History of Marshall, NY
FROM: Gazetteer and Business Directory
OF Oneida County, N. Y. For 1869.
Compiled and Published By Hamilton Child, Syracuse, NY 1862

MARSHALL was formed from Kirkland, February 21, 1829. It is situated in the south part of the County, the south-west corner bordering on Madison County. The surface is a hilly upland, the hills rising from 200 to 300 feet above the valleys. Oriskany Creek flows north-east through the west part. The soil is a fertile sandy loam:

Deansville, (p. v.) situated on the north border, is a station on the Utica, Clinton & Binghamton Railroad, and conrains two churches, an academy and about 200 inhabitants.

Hanover (Marshall p. o.) is situated near the center of the town and contains a church and about twenty houses.

Forge Hollow contains several mills and manufactories, a church and about thirty houses.

The first white settlement was made in 1793 by David Barton, from Connecticut. He was soon followed by Warren Williams, Hezekiah Eastman, Captain Simeon Hubbard and Levi Baker. The Brothertown Indians were settled previous to the Revolution, on a reservation given them, in this town and Kirkland, by the Oneidas. They were the remnants of New England tribes and those of Long Island, numbering about 400. They adopted the English language and some of the arts of civilized life. Most of them left durirg the war, but on their return became quite thrifty farmers. Here they were surrounded by the whites, who offered them the Bible, the Bread of Life, with one hand, and whisky, the “Water of Damnation,” with the other. They chose the latter and gradually dwindled away, some selling out and going to Green Bay, from which place the last of them emigrated in 1850.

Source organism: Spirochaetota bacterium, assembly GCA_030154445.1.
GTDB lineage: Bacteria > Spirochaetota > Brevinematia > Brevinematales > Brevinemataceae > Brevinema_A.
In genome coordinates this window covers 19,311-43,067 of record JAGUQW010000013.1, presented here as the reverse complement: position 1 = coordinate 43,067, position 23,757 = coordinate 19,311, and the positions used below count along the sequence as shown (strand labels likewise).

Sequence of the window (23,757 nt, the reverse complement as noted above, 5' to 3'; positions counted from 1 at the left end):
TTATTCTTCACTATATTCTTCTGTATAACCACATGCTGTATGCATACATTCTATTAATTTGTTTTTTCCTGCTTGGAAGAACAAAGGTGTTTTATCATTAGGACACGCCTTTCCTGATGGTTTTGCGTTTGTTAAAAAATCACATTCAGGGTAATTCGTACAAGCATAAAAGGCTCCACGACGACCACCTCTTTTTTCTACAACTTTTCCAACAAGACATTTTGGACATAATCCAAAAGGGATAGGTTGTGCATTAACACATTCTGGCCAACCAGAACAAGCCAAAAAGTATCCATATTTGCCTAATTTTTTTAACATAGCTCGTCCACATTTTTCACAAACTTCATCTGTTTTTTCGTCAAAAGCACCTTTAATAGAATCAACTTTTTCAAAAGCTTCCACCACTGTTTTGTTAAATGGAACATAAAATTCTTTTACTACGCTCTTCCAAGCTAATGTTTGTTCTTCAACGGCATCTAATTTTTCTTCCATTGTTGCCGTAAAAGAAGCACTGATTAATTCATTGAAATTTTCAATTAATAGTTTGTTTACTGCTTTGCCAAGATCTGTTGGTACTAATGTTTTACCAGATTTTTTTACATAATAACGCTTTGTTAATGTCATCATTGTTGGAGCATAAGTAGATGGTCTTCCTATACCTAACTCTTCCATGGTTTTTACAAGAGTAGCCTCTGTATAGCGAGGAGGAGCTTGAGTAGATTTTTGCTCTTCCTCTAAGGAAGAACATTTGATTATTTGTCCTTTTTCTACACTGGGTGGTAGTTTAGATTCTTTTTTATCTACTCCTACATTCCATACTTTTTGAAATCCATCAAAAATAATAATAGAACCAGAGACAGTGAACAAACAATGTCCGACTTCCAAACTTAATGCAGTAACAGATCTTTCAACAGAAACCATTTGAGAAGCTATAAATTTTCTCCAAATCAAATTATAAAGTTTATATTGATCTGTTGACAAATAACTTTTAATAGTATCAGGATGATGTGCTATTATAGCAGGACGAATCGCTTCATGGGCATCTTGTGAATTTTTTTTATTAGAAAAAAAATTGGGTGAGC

The first church (Congregational) was organized June 14, 1797, and was called the “Hanover Society.” In 1801 they built a church edifice which they occupied for forty years, when it was rebuilt.

The population in 1865 was 2,141, and its area 19,415 acres. There are ten school districts, employing the same number of teachers. The whole number of scholars is 404; the average attendance, 190, and the amount expended for school purposes during the year ending September 30th, 1868, was $2,739.85.

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